REPORT: Bergen holds world’s first international film festival on Hansen’s disease

Contributed by Mao Hasebe, Program Officer, Sasakawa Health Foundation

The Sasakawa Leprosy (Hansen’s Disease) Initiative, in collaboration with the University of Bergen and the Leprosy Museum, worked with the Bergen International Film Festival (BIFF) to offer the Armauer Hansen International Film Festival Oct. 24–26, 2023. Named after Dr. Gerhard Armauer Hansen, who discovered the leprosy bacillus while working at Bergen’s St. Jørgen’s Hospital 150 years ago, in 1873, the festival is the world’s first international film festival on Hansen’s disease.

Grete Eilertsen, a museum educator for the Bergen City Museum foundation, makes opening remarks before the screening of two documentary films at St. Jørgen Church on Oct. 23, 2023.

According to the BIFF web page that promoted the event, despite the fact that the leprosy bacillus was discovered in Bergen, many of the Norwegian city’s residents are unfamiliar with the disease and its stigma. The festival was intended to spread awareness by sharing documentaries and fiction films that show how the disease has affected people in various historical and social contexts. 

To choose the films, the Initiative asked organizations by and for persons affected by leprosy and NGOs for recommendations. From these recommendations, the Initiative created a short list, which was provided to BIFF. Uday Thakar, an advisor for APAL (India), and Artur Custódio, a volunteer for MORHAN (Brazil), provided guidance during several online meetings. The final selections included two short films and four full-length films.

A pre-festival event on Oct. 23 offered a special screening inside the historic St. Jørgen Church at the Leprosy Museum. Sitting in the pews where residents of St. Jørgen Hospital once sat and prayed, the audience watched the two short films – Children of Leprosy and The Village – which show examples of the present-day consequences of historical policies of compulsory isolation. After the screening, the audience engaged in discussions and a tour of the Leprosy Museum’s grounds.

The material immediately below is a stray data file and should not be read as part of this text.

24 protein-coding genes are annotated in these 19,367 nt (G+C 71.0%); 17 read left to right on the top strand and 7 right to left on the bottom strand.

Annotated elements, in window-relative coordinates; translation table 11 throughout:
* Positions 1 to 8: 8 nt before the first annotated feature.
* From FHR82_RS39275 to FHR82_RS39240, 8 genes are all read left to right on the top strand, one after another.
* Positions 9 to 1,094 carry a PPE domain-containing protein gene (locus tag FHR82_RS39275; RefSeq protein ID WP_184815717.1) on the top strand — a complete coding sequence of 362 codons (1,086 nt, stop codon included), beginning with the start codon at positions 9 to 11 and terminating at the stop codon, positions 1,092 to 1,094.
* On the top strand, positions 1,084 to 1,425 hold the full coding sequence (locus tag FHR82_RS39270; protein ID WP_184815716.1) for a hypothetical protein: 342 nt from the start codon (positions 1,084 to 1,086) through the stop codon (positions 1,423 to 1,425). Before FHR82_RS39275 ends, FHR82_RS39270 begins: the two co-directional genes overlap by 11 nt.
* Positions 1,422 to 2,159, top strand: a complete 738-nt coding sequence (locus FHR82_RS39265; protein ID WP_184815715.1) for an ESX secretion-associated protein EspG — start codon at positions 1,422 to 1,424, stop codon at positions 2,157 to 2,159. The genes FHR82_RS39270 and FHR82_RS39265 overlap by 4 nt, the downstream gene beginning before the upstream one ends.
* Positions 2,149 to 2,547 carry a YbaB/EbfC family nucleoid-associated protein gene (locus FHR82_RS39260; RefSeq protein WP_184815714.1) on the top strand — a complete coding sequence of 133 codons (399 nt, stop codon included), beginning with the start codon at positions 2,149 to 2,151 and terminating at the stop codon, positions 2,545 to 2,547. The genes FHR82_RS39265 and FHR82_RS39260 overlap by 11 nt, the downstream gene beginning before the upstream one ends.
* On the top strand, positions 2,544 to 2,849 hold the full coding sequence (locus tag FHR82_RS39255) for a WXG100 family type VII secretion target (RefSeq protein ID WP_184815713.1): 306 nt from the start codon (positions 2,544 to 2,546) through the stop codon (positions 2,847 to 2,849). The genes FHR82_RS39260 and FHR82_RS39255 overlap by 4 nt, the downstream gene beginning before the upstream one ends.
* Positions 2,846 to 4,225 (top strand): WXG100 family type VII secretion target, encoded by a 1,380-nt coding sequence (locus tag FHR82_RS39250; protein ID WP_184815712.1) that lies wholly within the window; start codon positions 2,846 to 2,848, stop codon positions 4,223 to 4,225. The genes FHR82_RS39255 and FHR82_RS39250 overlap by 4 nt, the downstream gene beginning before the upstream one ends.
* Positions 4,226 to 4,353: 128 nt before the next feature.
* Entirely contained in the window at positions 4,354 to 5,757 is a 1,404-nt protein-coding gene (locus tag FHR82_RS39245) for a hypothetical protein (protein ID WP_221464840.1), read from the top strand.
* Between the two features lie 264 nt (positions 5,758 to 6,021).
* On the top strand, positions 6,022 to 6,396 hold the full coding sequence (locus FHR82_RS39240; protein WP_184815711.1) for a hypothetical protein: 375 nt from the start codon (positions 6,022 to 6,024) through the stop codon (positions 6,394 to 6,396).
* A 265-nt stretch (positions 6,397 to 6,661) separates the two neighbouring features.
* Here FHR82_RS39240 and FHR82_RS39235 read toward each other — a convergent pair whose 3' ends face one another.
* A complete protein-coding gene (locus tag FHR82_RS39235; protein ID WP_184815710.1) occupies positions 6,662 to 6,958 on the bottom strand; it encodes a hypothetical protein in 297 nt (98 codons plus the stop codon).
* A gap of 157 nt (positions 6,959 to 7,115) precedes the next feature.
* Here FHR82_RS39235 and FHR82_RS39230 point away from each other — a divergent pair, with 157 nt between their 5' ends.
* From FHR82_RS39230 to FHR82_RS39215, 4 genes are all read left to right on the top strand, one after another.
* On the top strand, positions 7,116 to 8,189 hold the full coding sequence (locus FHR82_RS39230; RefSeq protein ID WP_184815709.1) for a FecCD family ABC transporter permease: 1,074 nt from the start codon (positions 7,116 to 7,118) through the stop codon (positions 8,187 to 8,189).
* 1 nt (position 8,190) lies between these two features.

During the three days of the festival, 315 people attended screenings in two Bergen cinemas of the four full-length films: The Last Mile, Sweet Bean, Yomeddine, and The Motorcycle Diaries.

Through BIFF’s School Program, the Armauer Hansen International Film Festival was able to share The Last Mile, a documentary about the work of the WHO Goodwill Ambassador for Leprosy Elimination, with 152 students from five high schools. In-class study materials helped the students prepare before watching the film, and afterward they were given the opportunity to ask questions directly to the Goodwill Ambassador or Dr. Takahiro Nanri, Executive Director of the Sasakawa Health Foundation. 

The Sasakawa Leprosy (Hansen’s Disease) Initiative would like to give heartfelt thanks to Alexander Petersen, Project Manager; Tor Fosse, Festival Director; Magnus Holtermann, Head of Administration; Håkon Tveit, School Program Lead; and all BIFF staff involved in realizing this special film festival. The Initiative is also grateful to Uday Thakar and Artur Custódio for their valued guidance and support as well as all partners who have helped with gathering information about films and documentaries on Hansen’s disease from around the world.

Yohei Sasakawa (front row, fourth from left), WHO Goodwill Ambassador for Leprosy Elimination, and Alexander Petersen (foreground right), a project manager for the Bergen International Film Festival, together with high school students who watched the documentary The Last Mile as part of the School Program.